in Graduation Issue of The Stanford Daily, 2002
††††††††††† That kind of sums up how I feel sometimes about my experiences Iíve had at Stanford. Thereís been so much to do, and so little time to do it. There are, admittedly, several uniquely Stanford experiences that I have missed out on in my years here, mostly because I was too busy. Iíve (gasp!!!) never gone fountain hopping or steam-tunneling. I havenít had the chance to take Sleep and Dreams. And Iíve never lived in a Row house or studied abroad.
††††††††††† What in the world was I doing instead? Well, there were the evenings working on problem sets until the wee hours of the morning. There were the all-nighters that Iíve pulled getting some lab project finished. I will always remember walking into Packard seeing the brilliant sun about to set on a beautiful day, and walking back out into the cold, quiet and dark night way past midnight.
††††††††††† But as I was finishing up the poem today, I thought about it some more, and realized how precious my time at Stanford has been. Some say that as one ages, life becomes a series of snapshots. Well, all in all, my snapshots here have actually been pretty good.
††††††††††† I can still vividly recall stumbling across the Lagunita lawn during freshman orientation and getting welcomed by yelling, excited resident assistants. Remember the first Flicks you went to, with the Band and the paper fights? How about the time you rode your bike across the Main Quad on your way to class, seeing the beauty of MemChu and remarking silently what a beautiful sunny day it was? Anyone remember spending their twenty-first birthday with close friends?
††††††††††† For another thing, other people hold their dances at hotel ballrooms. We held our senior formal among the fish, at Monterey Bay Aquarium.
††††††††††† Yes, I will miss this place when I leave, even the long nights doing work. Forming bonds with the people youíre working with in lab and on problem sets, learning about how computers really tick on the inside, taking pride in finishing a project and showing it to other people, these things I will miss long after I leave.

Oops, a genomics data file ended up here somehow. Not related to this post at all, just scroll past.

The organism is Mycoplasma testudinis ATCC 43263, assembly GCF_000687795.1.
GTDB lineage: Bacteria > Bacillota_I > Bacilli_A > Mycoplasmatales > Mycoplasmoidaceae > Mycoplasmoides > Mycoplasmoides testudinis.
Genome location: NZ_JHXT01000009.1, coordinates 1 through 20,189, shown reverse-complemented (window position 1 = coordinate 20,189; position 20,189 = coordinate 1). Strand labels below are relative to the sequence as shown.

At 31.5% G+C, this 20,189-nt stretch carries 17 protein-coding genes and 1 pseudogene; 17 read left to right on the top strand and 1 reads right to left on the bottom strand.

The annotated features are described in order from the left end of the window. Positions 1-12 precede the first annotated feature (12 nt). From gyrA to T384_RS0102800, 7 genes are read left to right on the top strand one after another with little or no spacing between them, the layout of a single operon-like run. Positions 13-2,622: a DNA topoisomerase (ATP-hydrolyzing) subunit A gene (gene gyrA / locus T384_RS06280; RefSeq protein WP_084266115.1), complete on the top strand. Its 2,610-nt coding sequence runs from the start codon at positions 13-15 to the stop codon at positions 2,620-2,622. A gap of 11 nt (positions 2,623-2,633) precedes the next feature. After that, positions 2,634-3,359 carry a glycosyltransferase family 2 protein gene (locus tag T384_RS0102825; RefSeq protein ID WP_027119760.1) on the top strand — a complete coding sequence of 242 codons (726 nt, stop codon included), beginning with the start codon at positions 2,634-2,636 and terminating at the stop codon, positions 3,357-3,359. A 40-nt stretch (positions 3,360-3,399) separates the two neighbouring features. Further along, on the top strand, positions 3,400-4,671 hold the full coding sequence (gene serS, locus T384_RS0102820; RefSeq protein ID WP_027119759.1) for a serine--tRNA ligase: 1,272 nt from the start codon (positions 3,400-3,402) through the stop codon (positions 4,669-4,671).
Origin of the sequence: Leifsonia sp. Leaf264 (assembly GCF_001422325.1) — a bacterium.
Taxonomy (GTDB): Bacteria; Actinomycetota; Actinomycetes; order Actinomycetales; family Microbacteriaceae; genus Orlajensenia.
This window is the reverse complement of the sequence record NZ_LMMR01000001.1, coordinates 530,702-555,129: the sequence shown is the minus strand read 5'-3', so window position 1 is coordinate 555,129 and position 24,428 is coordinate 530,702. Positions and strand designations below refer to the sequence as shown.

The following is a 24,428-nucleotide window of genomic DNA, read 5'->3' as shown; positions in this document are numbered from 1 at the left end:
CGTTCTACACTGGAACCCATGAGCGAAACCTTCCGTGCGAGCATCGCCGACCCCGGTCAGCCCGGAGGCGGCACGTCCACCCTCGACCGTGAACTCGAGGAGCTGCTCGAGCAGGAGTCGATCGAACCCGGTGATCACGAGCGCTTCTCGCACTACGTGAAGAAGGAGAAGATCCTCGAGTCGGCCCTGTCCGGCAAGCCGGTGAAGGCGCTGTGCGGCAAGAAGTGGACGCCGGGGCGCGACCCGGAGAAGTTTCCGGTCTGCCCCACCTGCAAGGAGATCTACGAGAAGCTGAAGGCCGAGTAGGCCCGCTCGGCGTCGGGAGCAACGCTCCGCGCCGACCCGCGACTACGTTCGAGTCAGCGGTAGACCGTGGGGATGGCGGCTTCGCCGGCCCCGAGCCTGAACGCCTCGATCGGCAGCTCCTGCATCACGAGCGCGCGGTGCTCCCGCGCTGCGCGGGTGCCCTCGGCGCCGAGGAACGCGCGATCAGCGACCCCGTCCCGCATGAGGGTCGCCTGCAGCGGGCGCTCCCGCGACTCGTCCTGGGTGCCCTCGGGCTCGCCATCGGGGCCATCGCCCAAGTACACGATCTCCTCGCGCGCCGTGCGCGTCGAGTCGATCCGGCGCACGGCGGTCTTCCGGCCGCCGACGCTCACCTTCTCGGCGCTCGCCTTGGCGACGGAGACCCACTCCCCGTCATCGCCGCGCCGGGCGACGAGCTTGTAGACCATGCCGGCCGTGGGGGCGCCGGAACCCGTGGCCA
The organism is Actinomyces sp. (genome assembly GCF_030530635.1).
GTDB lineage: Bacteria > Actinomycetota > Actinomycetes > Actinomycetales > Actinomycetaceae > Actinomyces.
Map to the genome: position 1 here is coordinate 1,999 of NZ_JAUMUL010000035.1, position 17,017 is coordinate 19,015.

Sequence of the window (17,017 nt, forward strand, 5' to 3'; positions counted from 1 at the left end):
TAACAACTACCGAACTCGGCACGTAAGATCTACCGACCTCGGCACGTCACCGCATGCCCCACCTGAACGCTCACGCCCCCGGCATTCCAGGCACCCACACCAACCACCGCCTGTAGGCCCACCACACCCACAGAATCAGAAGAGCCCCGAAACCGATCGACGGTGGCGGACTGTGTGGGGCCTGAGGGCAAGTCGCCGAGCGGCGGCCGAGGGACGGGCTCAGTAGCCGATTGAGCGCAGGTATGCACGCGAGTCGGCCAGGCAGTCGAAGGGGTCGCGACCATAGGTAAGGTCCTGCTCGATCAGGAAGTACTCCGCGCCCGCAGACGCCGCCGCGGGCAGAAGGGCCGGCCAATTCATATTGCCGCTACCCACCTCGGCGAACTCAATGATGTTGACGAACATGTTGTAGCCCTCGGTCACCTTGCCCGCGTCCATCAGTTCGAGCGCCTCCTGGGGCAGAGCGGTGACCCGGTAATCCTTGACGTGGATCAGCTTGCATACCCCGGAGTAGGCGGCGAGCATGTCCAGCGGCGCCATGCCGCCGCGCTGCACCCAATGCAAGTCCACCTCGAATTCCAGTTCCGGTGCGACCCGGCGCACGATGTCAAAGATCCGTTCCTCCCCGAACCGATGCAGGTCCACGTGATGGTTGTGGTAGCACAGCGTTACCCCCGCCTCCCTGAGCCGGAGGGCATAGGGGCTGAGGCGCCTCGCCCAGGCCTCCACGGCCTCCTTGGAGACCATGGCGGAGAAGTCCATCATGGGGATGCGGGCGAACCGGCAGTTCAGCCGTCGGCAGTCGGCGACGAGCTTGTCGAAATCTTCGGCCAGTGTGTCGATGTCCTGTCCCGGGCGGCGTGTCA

††††††††††† And, Iíll always reminisce upon the extracurricular activities that I involved myself with and the great people who I met and worked with. Iíve produced dorm yearbooks and organized dorm budgets, edited a newspaper and helped organize BASES E-Challenge, the premier business plan competition in the United States.
††††††††††† Thatís what life at Stanford was all about. Thatís why I had to wait until today to write my poem. I was too busy until now, but busy in a good way. And, indeed, I did finally find the time to get the poem finished, putting that snapshot of the Golden Gate Bridge thatís been indelibly etched in my mind into words. Regrets? Whatís there to regret? Itís definitely been time well spent.
††††††††††† Jeffrey Tam is an electrical engineering major, and will be working in San Francisco after he graduates. He was an Innovation editor during Volume 219 and 220a. If you want to read some really bad poetry, e-mail Jeffrey at firstname.lastname@example.org.